Two new student apartment complexes, set to open this summer in Downtown Binghamton, could bring economic growth to the city.
Twin River Commons and 20 Hawley are two separate apartment complexes owned by different groups, and are estimated to bring about 700 new students Downtown.
Twin River Commons is being developed by Newman Development Group, LLC, which also developed University Plaza.
Jeff Smetana, vice president of Newman Development Group, LLC, explained why the group decided to develop Twin River Commons.
The group decided that Downtown life would appeal to students and “address the pressure building with expanding student housing in traditional residential neighborhoods, boost activity for Downtown business and generally help revitalize the city,” Smetana said.
20 Hawley is owned by Alfred Weissman Real Estate LLC, a real estate development group headquartered in Rye, N.Y. The company specializes in repurposing and developing older buildings
The development of 20 Hawley is being overseen by Alfred Weissman himself, along with his son Alan Weissman. This is the first time Alfred Weissman Real Estate LLC has repurposed a building into student housing.
“What we saw here in Binghamton was a structure that was beyond its useful life as an office building,” Alan Weissman said. “But there is a need for high-end student housing.”
The Weissmans have experience in repurposing and developing buildings in locations in economically suffering areas, such as Yonkers and Garden City.
“We feel that this town has great potential, and that’s where we see opportunity to find something and to help reposition and change things,” Alan Weissman said.
Alan Weissman believes that both 20 Hawley and Twin River Commons will change the face of Downtown Binghamton for the better. New businesses, such as brewery pubs and restaurants, are already opening in the area.
His father expressed similar sentiments about the Downtown area.
“Things are going to get better, “ Alfred Weissman said.
Alfred Weissman also believes that the complexes are already boosting the local economy.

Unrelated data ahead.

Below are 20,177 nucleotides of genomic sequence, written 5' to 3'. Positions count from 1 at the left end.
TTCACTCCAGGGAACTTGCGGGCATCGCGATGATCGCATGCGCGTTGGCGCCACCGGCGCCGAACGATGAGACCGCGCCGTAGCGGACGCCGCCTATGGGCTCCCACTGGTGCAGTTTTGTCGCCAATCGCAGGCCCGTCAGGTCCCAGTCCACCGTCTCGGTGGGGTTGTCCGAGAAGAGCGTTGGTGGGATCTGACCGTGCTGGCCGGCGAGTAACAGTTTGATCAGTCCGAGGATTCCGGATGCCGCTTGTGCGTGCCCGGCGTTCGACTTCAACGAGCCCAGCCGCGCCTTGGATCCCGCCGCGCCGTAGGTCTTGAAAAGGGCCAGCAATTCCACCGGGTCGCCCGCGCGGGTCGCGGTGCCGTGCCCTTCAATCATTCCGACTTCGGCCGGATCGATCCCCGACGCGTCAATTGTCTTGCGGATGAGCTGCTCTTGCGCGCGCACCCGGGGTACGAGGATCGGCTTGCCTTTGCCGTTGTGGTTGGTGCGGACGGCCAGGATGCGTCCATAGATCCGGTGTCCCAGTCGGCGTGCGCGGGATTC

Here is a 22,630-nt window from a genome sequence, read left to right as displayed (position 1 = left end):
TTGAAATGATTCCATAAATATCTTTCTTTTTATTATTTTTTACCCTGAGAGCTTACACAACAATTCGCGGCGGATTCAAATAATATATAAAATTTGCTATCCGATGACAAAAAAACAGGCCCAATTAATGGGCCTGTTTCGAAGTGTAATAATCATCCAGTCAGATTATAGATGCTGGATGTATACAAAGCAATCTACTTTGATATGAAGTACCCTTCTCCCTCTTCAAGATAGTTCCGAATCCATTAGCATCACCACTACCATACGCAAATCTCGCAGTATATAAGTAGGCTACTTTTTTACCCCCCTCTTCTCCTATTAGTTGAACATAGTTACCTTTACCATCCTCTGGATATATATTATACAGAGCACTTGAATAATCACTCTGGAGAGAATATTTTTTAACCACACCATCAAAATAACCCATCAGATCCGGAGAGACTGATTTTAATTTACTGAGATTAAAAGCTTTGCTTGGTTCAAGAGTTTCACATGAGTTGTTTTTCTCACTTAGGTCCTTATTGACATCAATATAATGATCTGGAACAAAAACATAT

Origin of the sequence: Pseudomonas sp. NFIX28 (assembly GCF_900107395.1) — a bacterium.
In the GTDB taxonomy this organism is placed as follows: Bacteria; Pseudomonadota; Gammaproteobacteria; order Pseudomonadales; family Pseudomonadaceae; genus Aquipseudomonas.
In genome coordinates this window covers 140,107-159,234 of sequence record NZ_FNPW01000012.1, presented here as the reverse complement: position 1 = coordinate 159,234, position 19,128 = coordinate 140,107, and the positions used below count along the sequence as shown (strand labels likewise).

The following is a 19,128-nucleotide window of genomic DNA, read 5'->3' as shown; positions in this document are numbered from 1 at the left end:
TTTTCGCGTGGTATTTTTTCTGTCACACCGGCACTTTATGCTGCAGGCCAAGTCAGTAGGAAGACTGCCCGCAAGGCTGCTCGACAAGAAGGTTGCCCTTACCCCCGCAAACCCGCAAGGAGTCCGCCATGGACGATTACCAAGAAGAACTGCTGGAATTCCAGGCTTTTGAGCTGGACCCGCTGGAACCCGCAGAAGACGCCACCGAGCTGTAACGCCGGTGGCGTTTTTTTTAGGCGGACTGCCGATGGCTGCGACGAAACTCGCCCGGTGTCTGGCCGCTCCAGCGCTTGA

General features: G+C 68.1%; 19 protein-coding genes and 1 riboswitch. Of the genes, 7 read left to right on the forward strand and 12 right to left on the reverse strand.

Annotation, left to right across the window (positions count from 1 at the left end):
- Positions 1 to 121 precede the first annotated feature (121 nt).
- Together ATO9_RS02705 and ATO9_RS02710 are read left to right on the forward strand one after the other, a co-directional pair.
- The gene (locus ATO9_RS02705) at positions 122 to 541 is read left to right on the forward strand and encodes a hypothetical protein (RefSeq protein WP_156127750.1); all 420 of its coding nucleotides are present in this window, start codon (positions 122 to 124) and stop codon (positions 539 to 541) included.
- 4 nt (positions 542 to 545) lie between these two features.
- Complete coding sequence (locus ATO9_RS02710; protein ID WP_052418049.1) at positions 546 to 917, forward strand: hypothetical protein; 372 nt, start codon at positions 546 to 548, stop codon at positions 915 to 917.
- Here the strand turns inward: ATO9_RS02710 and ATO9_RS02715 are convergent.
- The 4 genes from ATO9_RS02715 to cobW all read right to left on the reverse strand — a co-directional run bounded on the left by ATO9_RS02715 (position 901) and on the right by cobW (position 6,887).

“We buy paint, we buy sandwiches, we buy sheet rock, we buy nails, we buy chairs, we buy garbage cans,” Alfred Weissman said. “That’s a shot in the arm for a lot of people.”
People, such as Clifford Kern, a member of the Downtown development commission, who have been paying attention to Downtown Binghamton’s issues over the years also think things will change soon.
“I think that all this new housing of students Downtown is a very positive development for Binghamton,” said Kern, who is also an economics professor at Binghamton University.
According to Kern, there have been efforts since the 1970s to revitalize Binghamton’s Downtown area, such as the construction of the metro center.
“As you can see, the success has been limited,” Kern said.
Mayor Matt Ryan shared Kern’s optimism for Binghamton’s revitalization.
“These student housing projects promise to bring even more positive activity to Downtown Binghamton,” Ryan said.
Ryan made reference to the increase in loft-style living in the Downtown area in recent years and the growth of Downtown businesses.
“We’re especially pleased that these two projects are transforming vacant sites into true community assets,” Ryan said.
Michelle Bleichert, owner of the Water Street Brewing Co., one of the businesses that just moved into the area, said she believes that the incoming student population will bring economic growth.
“When you bring bodies into an area it’s going to create some sort of change down here,” Bleichert said. “They’re going to want to shop and eat within walking distance.”
Kathryn Gallardo, a junior majoring in human development, will be living in Twin River Commons this fall and believes it will help the Downtown economy.
“I think once they are done being built, the city will begin to realize that since students are going to be living Downtown, there are going to be higher demands for new stores such as supermarkets or pharmacies which in turn could really help Binghamton grow,” Gallardo said.